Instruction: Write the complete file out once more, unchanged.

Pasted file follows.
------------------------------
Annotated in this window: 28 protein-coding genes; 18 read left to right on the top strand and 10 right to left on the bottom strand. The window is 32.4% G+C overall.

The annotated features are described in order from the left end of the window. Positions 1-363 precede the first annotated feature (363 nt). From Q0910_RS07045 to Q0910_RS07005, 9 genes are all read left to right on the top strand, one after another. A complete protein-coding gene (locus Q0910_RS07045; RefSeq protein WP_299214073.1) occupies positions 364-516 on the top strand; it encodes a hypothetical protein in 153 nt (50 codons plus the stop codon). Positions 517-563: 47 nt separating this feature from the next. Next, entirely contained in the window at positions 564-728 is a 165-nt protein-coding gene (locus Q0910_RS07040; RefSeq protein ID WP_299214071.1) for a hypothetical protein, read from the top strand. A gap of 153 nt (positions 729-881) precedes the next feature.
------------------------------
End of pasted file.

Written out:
Annotated in this window: 28 protein-coding genes; 18 read left to right on the top strand and 10 right to left on the bottom strand. The window is 32.4% G+C overall.

The annotated features are described in order from the left end of the window. Positions 1-363 precede the first annotated feature (363 nt). From Q0910_RS07045 to Q0910_RS07005, 9 genes are all read left to right on the top strand, one after another. A complete protein-coding gene (locus Q0910_RS07045; RefSeq protein WP_299214073.1) occupies positions 364-516 on the top strand; it encodes a hypothetical protein in 153 nt (50 codons plus the stop codon). Positions 517-563: 47 nt separating this feature from the next. Next, entirely contained in the window at positions 564-728 is a 165-nt protein-coding gene (locus Q0910_RS07040; RefSeq protein ID WP_299214071.1) for a hypothetical protein, read from the top strand. A gap of 153 nt (positions 729-881) precedes the next feature.